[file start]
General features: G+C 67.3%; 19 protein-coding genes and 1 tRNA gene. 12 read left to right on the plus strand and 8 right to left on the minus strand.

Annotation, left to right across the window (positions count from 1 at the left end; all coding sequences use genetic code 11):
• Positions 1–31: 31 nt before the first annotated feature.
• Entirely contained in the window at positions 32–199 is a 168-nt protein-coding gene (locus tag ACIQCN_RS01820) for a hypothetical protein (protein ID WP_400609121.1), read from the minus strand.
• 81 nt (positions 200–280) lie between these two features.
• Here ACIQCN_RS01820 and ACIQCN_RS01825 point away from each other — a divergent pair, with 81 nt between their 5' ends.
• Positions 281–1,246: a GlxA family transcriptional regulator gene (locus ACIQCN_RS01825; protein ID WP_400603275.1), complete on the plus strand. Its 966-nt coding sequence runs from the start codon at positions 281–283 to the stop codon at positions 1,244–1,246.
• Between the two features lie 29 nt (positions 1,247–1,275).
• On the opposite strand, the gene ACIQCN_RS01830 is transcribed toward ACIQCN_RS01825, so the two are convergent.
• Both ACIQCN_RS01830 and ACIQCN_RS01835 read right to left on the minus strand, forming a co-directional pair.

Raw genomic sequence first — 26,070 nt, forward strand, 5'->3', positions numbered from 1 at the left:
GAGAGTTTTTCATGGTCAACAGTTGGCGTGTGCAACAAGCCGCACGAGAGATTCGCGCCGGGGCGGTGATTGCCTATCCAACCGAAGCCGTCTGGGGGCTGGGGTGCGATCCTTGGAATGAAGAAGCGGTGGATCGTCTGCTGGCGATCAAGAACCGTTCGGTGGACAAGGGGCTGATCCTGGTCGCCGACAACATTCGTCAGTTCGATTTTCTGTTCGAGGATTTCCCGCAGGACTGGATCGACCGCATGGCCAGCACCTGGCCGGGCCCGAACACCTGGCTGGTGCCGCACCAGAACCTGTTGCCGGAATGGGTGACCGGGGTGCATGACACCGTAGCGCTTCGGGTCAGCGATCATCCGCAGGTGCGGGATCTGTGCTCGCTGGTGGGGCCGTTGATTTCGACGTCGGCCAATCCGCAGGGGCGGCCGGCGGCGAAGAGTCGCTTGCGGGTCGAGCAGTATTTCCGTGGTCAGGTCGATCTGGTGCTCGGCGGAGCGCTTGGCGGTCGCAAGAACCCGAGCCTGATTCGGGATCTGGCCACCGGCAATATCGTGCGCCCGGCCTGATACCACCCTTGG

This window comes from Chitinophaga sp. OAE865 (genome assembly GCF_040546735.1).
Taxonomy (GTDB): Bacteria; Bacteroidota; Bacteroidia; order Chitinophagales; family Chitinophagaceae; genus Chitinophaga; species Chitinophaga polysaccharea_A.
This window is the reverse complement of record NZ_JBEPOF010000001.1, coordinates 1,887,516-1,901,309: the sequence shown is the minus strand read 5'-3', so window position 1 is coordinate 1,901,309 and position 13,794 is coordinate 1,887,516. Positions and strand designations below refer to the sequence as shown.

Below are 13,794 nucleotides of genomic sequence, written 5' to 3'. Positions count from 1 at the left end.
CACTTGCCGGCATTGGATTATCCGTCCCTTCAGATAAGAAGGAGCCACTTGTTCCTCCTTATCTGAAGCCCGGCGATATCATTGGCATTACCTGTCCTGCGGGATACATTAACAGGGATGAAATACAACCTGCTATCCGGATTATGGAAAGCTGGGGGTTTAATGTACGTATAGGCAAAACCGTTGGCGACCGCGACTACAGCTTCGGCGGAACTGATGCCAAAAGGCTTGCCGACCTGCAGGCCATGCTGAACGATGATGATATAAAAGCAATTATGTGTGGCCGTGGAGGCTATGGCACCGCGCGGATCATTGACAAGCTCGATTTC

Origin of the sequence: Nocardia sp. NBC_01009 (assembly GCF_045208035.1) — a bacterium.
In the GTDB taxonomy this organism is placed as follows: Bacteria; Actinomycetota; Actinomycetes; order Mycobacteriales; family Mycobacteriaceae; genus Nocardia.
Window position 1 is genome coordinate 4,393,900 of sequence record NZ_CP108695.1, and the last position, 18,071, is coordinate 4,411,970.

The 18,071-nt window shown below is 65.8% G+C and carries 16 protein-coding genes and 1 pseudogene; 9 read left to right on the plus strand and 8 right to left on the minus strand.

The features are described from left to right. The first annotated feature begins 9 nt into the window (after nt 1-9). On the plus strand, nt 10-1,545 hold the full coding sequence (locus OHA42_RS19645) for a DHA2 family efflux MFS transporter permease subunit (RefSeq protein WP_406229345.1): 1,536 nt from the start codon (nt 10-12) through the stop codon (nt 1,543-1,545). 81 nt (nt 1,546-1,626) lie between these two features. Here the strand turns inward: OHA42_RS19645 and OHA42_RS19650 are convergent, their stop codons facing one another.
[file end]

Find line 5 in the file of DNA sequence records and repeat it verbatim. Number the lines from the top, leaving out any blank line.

• 81 nt (positions 200–280) lie between these two features.